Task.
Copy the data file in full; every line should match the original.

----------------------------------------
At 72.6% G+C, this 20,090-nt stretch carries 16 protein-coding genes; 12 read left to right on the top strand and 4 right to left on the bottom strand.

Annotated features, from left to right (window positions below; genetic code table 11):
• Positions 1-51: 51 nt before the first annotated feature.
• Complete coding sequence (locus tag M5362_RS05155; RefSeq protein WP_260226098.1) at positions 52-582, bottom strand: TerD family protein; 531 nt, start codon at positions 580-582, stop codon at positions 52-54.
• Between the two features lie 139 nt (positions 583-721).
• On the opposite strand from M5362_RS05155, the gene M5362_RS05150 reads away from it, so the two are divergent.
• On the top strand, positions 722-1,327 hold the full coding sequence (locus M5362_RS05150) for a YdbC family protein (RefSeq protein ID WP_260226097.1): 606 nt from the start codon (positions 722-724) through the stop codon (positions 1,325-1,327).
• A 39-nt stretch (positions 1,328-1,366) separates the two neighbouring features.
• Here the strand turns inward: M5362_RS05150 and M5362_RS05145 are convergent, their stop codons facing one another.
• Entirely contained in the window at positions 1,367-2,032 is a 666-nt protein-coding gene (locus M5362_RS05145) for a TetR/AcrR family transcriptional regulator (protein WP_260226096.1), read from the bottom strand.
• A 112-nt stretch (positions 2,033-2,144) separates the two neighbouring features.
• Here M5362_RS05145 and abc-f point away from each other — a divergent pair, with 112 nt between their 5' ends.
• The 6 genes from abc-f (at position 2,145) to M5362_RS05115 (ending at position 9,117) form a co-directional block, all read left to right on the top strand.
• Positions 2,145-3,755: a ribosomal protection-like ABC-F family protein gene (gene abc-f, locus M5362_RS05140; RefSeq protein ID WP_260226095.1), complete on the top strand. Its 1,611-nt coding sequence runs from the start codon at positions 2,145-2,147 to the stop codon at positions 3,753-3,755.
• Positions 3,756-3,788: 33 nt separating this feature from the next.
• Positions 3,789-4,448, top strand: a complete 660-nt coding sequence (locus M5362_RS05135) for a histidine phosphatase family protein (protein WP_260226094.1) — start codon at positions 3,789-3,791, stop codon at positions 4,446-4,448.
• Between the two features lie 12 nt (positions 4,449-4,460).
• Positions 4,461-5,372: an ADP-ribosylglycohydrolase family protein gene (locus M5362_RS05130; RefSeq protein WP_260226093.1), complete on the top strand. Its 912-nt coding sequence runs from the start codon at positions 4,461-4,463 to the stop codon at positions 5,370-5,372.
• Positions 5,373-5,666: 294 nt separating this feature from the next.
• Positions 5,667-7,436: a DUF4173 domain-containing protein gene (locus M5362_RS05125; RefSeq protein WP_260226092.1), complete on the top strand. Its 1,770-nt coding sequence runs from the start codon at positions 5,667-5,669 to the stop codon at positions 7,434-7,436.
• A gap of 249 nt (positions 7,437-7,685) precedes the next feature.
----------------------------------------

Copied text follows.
At 72.6% G+C, this 20,090-nt stretch carries 16 protein-coding genes; 12 read left to right on the top strand and 4 right to left on the bottom strand.

Annotated features, from left to right (window positions below; genetic code table 11):
• Positions 1-51: 51 nt before the first annotated feature.
• Complete coding sequence (locus tag M5362_RS05155; RefSeq protein WP_260226098.1) at positions 52-582, bottom strand: TerD family protein; 531 nt, start codon at positions 580-582, stop codon at positions 52-54.
• Between the two features lie 139 nt (positions 583-721).
• On the opposite strand from M5362_RS05155, the gene M5362_RS05150 reads away from it, so the two are divergent.
• On the top strand, positions 722-1,327 hold the full coding sequence (locus M5362_RS05150) for a YdbC family protein (RefSeq protein ID WP_260226097.1): 606 nt from the start codon (positions 722-724) through the stop codon (positions 1,325-1,327).
• A 39-nt stretch (positions 1,328-1,366) separates the two neighbouring features.
• Here the strand turns inward: M5362_RS05150 and M5362_RS05145 are convergent, their stop codons facing one another.
• Entirely contained in the window at positions 1,367-2,032 is a 666-nt protein-coding gene (locus M5362_RS05145) for a TetR/AcrR family transcriptional regulator (protein WP_260226096.1), read from the bottom strand.
• A 112-nt stretch (positions 2,033-2,144) separates the two neighbouring features.
• Here M5362_RS05145 and abc-f point away from each other — a divergent pair, with 112 nt between their 5' ends.
• The 6 genes from abc-f (at position 2,145) to M5362_RS05115 (ending at position 9,117) form a co-directional block, all read left to right on the top strand.
• Positions 2,145-3,755: a ribosomal protection-like ABC-F family protein gene (gene abc-f, locus M5362_RS05140; RefSeq protein ID WP_260226095.1), complete on the top strand. Its 1,611-nt coding sequence runs from the start codon at positions 2,145-2,147 to the stop codon at positions 3,753-3,755.
• Positions 3,756-3,788: 33 nt separating this feature from the next.
• Positions 3,789-4,448, top strand: a complete 660-nt coding sequence (locus M5362_RS05135) for a histidine phosphatase family protein (protein WP_260226094.1) — start codon at positions 3,789-3,791, stop codon at positions 4,446-4,448.
• Between the two features lie 12 nt (positions 4,449-4,460).
• Positions 4,461-5,372: an ADP-ribosylglycohydrolase family protein gene (locus M5362_RS05130; RefSeq protein WP_260226093.1), complete on the top strand. Its 912-nt coding sequence runs from the start codon at positions 4,461-4,463 to the stop codon at positions 5,370-5,372.
• Positions 5,373-5,666: 294 nt separating this feature from the next.
• Positions 5,667-7,436: a DUF4173 domain-containing protein gene (locus M5362_RS05125; RefSeq protein WP_260226092.1), complete on the top strand. Its 1,770-nt coding sequence runs from the start codon at positions 5,667-5,669 to the stop codon at positions 7,434-7,436.
• A gap of 249 nt (positions 7,437-7,685) precedes the next feature.